Each morning, science teacher Darrell Steely bikes to work from his Pacific Grove home. When he arrives at Carmel Middle School, however, his commute for the day is far from over, and three hours later he packs up and rides through Hatton Canyon for a second installment, this time at CHS, teaching twelfth- instead of sixth-graders.
Steely is one of several teachers who divide their time between the middle and high school, a situation that gives him a rare vantage point into two worlds.
“I think I’m very fortunate,” says the AP Biology teacher, adding that the arrangement helps him understand how to best relate what kids learn in middle school to what they’ll need at the high school level.
Not only does such a split schedule offer these unique insights, but it also can provide important continuity in a student’s transition to high school, as is the case with the choir program, which is unusual for public schools in that it is taught at both sites by one instructor, Tom Lehmkuhl.
Freshman Colleen Lang, for instance, took choir for two years in middle school and is continuing with it at CHS.
“In choir it’s really nice because [the teacher knows] your voice,” Lang remarks, “and you get to know him as a person…. Also, seeing a familiar adult face is always helpful.”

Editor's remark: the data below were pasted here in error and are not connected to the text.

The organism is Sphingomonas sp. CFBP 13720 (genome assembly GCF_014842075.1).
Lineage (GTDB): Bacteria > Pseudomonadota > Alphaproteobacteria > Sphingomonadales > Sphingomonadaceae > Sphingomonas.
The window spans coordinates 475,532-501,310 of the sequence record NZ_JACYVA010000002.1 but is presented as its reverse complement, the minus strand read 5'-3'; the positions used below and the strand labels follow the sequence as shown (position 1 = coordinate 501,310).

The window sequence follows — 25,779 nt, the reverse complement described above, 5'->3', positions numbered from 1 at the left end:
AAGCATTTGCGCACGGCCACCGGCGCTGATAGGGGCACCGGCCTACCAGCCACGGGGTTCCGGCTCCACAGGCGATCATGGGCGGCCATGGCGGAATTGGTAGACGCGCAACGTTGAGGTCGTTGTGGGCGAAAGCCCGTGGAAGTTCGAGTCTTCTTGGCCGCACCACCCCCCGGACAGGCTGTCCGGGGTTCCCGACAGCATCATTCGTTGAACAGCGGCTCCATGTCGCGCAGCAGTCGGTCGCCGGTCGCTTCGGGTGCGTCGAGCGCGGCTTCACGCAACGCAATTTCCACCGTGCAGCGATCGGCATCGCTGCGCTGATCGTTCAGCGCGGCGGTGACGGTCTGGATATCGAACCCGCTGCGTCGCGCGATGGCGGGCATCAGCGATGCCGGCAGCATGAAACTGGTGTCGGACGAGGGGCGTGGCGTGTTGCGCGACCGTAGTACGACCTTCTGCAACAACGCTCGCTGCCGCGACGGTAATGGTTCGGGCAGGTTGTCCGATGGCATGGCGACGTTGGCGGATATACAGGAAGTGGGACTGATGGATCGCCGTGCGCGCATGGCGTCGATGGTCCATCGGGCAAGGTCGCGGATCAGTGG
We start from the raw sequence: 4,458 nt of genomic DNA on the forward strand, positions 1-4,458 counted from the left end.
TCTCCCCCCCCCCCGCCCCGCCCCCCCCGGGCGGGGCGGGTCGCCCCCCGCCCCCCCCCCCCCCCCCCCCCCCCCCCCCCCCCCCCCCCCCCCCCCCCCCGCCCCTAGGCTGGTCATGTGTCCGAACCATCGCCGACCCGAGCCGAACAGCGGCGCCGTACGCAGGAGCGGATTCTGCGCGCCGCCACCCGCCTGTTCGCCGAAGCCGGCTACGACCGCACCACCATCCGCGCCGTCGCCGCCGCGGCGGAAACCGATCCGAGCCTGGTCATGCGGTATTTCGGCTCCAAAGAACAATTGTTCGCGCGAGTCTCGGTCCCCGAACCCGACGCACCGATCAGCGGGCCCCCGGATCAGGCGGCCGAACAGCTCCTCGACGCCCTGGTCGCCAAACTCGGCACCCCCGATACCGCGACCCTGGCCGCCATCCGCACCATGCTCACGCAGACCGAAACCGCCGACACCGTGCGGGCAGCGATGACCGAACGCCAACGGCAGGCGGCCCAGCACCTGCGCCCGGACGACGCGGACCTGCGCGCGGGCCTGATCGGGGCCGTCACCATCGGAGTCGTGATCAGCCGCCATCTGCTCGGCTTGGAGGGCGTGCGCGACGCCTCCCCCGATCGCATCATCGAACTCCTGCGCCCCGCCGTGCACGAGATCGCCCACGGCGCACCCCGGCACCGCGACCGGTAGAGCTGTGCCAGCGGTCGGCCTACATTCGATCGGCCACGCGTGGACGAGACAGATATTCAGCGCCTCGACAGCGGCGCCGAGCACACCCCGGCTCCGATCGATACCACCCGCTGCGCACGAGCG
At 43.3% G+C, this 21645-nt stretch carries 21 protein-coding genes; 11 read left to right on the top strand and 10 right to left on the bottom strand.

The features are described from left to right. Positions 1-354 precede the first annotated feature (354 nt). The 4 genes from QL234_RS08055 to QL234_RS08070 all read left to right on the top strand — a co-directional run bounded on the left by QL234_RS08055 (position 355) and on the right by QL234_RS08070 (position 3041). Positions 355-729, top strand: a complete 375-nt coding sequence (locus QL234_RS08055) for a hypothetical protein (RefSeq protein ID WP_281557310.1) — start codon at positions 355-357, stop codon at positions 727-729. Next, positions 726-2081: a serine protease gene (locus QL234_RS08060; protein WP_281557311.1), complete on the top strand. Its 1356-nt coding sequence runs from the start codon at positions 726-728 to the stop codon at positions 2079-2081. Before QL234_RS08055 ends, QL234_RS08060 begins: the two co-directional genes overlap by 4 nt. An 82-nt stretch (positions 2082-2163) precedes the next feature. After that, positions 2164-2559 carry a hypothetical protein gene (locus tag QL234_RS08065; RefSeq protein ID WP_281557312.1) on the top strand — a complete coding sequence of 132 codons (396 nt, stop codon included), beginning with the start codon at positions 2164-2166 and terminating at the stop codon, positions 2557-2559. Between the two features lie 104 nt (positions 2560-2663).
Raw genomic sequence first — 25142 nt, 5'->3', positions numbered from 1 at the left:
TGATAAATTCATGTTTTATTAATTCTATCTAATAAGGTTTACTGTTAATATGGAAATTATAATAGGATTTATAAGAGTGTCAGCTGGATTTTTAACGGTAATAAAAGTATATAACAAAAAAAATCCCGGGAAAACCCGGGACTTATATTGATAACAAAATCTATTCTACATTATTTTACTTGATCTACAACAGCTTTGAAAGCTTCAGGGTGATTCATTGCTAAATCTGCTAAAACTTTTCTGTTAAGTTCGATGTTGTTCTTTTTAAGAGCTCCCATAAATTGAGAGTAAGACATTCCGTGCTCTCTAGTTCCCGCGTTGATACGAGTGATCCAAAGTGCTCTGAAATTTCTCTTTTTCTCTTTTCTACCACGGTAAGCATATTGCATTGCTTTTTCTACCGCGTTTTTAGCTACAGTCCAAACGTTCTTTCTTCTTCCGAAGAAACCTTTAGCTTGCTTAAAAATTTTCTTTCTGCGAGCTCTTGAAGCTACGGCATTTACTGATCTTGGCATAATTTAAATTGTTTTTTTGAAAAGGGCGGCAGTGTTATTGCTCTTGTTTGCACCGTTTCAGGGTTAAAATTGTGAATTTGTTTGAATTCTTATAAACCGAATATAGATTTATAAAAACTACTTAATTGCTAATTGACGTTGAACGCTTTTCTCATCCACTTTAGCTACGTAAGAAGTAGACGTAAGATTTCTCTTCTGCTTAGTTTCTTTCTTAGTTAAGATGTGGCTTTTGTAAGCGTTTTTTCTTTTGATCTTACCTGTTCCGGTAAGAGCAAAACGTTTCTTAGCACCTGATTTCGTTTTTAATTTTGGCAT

Reasons why teachers split their time between CMS and CHS vary. For Steely and math teacher Kurt Grahl, it was part of the job description, while for Weight Training and Physical Education teacher Craig Johnston, it was his choice to volunteer for a middle school position when they needed another teacher.
In some cases, a course’s very structure is dependent on the instructor teaching at both schools. Joyce Liu, for example, teaches Chinese levels I through IV, starting in CMS, but because she is the subject’s only teacher, any students interested in the language must start in seventh grade.
“What usually happens is we have a need…and don’t have enough classes to support a full-time teacher,” Principal Rick Lopez explains. “So we share with CMS in order to provide the course.”
This often means that teachers must share a classroom. According to math teacher Kurt Grahl, this is one of the toughest challenges of working at both schools, which also include managing two distinct schedules, transporting materials back and forth, switching teaching styles and—in some cases—being unable to help students during CHS office hours.
Granted, not everyone would be happy splitting their time in such a manner. But for those who do manage it, the experience is a rewarding and enriching one.
“It really has shown me the tremendous growth that occurs between seventh and twelfth grade, physically, emotionally and intellectually,” Johnston reflects.
And while, as Lehmkuhl admits, working “half-time” at each school makes it harder to integrate with the faculty and student population at either school, traveling between sites does present a forced break in the day that he appreciates as a chance to get outside.
“It also means I feed my own program,” Lehmkuhl says of the arrangement. “For me [that’s] great because I know the skill level of the kids coming up.”
But when all is said and done, teaching at both schools is a definite study in contrasts, one where instructors learn to switch styles for their audience—from quirky middle-school enthusiasm to mature high-school intellectualism—and to view the district not as individual sections but as a whole, interconnected community.